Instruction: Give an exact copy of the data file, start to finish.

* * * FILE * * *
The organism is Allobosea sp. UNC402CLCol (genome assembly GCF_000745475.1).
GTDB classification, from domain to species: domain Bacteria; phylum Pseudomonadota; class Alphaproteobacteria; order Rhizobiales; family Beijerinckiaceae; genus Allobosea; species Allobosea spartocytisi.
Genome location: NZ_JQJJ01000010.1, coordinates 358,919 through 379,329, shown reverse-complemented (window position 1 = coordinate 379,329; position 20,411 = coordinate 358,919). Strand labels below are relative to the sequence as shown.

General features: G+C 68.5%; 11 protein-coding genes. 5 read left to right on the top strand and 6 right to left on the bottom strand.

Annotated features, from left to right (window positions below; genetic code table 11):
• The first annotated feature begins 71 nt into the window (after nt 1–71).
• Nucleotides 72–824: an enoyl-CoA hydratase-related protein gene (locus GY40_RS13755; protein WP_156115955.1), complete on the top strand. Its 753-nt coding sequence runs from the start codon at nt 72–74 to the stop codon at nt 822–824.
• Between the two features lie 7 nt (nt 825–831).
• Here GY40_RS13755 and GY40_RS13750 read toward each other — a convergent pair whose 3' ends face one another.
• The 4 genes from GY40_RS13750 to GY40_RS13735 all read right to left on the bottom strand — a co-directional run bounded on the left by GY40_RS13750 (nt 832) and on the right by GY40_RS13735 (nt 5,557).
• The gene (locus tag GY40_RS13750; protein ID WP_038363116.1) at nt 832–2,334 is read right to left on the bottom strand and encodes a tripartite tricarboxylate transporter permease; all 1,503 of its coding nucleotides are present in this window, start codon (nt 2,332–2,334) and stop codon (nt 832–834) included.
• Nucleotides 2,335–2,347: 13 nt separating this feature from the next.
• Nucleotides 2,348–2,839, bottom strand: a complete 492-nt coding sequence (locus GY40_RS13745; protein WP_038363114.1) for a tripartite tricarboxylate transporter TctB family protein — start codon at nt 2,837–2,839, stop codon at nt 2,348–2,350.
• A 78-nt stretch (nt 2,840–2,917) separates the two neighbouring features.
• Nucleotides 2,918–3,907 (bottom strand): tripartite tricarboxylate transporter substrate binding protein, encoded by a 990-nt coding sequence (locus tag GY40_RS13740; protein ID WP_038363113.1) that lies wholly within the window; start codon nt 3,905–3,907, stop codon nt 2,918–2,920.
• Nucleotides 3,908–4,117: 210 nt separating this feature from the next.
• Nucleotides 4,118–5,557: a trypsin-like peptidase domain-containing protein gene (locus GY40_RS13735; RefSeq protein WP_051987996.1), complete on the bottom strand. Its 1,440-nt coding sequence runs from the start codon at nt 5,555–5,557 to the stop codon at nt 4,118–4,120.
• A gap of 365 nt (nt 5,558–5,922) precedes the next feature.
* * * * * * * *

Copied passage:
The organism is Allobosea sp. UNC402CLCol (genome assembly GCF_000745475.1).
GTDB classification, from domain to species: domain Bacteria; phylum Pseudomonadota; class Alphaproteobacteria; order Rhizobiales; family Beijerinckiaceae; genus Allobosea; species Allobosea spartocytisi.
Genome location: NZ_JQJJ01000010.1, coordinates 358,919 through 379,329, shown reverse-complemented (window position 1 = coordinate 379,329; position 20,411 = coordinate 358,919). Strand labels below are relative to the sequence as shown.

General features: G+C 68.5%; 11 protein-coding genes. 5 read left to right on the top strand and 6 right to left on the bottom strand.

Annotated features, from left to right (window positions below; genetic code table 11):
• The first annotated feature begins 71 nt into the window (after nt 1–71).
• Nucleotides 72–824: an enoyl-CoA hydratase-related protein gene (locus GY40_RS13755; protein WP_156115955.1), complete on the top strand. Its 753-nt coding sequence runs from the start codon at nt 72–74 to the stop codon at nt 822–824.
• Between the two features lie 7 nt (nt 825–831).
• Here GY40_RS13755 and GY40_RS13750 read toward each other — a convergent pair whose 3' ends face one another.
• The 4 genes from GY40_RS13750 to GY40_RS13735 all read right to left on the bottom strand — a co-directional run bounded on the left by GY40_RS13750 (nt 832) and on the right by GY40_RS13735 (nt 5,557).
• The gene (locus tag GY40_RS13750; protein ID WP_038363116.1) at nt 832–2,334 is read right to left on the bottom strand and encodes a tripartite tricarboxylate transporter permease; all 1,503 of its coding nucleotides are present in this window, start codon (nt 2,332–2,334) and stop codon (nt 832–834) included.
• Nucleotides 2,335–2,347: 13 nt separating this feature from the next.
• Nucleotides 2,348–2,839, bottom strand: a complete 492-nt coding sequence (locus GY40_RS13745; protein WP_038363114.1) for a tripartite tricarboxylate transporter TctB family protein — start codon at nt 2,837–2,839, stop codon at nt 2,348–2,350.
• A 78-nt stretch (nt 2,840–2,917) separates the two neighbouring features.
• Nucleotides 2,918–3,907 (bottom strand): tripartite tricarboxylate transporter substrate binding protein, encoded by a 990-nt coding sequence (locus tag GY40_RS13740; protein ID WP_038363113.1) that lies wholly within the window; start codon nt 3,905–3,907, stop codon nt 2,918–2,920.
• Nucleotides 3,908–4,117: 210 nt separating this feature from the next.
• Nucleotides 4,118–5,557: a trypsin-like peptidase domain-containing protein gene (locus GY40_RS13735; RefSeq protein WP_051987996.1), complete on the bottom strand. Its 1,440-nt coding sequence runs from the start codon at nt 5,555–5,557 to the stop codon at nt 4,118–4,120.
• A gap of 365 nt (nt 5,558–5,922) precedes the next feature.